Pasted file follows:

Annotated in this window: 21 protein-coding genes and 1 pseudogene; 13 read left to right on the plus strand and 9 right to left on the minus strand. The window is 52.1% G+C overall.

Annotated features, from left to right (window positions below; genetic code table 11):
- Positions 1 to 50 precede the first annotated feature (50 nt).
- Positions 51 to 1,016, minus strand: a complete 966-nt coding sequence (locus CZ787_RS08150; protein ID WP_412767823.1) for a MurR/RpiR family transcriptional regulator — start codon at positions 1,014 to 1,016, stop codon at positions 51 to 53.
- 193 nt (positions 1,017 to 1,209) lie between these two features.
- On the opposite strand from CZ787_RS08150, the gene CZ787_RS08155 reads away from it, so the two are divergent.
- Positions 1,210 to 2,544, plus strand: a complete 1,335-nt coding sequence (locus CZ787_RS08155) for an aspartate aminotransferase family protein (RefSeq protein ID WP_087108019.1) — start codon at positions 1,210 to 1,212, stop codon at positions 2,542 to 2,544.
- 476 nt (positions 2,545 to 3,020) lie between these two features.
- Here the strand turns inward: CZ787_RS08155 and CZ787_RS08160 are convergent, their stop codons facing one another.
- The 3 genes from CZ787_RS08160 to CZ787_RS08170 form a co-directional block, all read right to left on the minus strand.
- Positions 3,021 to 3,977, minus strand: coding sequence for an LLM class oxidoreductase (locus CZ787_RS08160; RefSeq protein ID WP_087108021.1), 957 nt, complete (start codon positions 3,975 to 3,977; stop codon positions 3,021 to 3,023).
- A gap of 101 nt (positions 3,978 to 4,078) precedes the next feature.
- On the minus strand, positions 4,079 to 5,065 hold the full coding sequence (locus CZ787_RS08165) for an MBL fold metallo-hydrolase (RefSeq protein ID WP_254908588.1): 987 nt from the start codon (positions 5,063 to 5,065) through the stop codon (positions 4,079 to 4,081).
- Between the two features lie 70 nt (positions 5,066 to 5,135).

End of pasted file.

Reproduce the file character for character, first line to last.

Annotated in this window: 21 protein-coding genes and 1 pseudogene; 13 read left to right on the plus strand and 9 right to left on the minus strand. The window is 52.1% G+C overall.

Annotated features, from left to right (window positions below; genetic code table 11):
- Positions 1 to 50 precede the first annotated feature (50 nt).
- Positions 51 to 1,016, minus strand: a complete 966-nt coding sequence (locus CZ787_RS08150; protein ID WP_412767823.1) for a MurR/RpiR family transcriptional regulator — start codon at positions 1,014 to 1,016, stop codon at positions 51 to 53.
- 193 nt (positions 1,017 to 1,209) lie between these two features.
- On the opposite strand from CZ787_RS08150, the gene CZ787_RS08155 reads away from it, so the two are divergent.
- Positions 1,210 to 2,544, plus strand: a complete 1,335-nt coding sequence (locus CZ787_RS08155) for an aspartate aminotransferase family protein (RefSeq protein ID WP_087108019.1) — start codon at positions 1,210 to 1,212, stop codon at positions 2,542 to 2,544.
- 476 nt (positions 2,545 to 3,020) lie between these two features.
- Here the strand turns inward: CZ787_RS08155 and CZ787_RS08160 are convergent, their stop codons facing one another.
- The 3 genes from CZ787_RS08160 to CZ787_RS08170 form a co-directional block, all read right to left on the minus strand.
- Positions 3,021 to 3,977, minus strand: coding sequence for an LLM class oxidoreductase (locus CZ787_RS08160; RefSeq protein ID WP_087108021.1), 957 nt, complete (start codon positions 3,975 to 3,977; stop codon positions 3,021 to 3,023).
- A gap of 101 nt (positions 3,978 to 4,078) precedes the next feature.
- On the minus strand, positions 4,079 to 5,065 hold the full coding sequence (locus CZ787_RS08165) for an MBL fold metallo-hydrolase (RefSeq protein ID WP_254908588.1): 987 nt from the start codon (positions 5,063 to 5,065) through the stop codon (positions 4,079 to 4,081).
- Between the two features lie 70 nt (positions 5,066 to 5,135).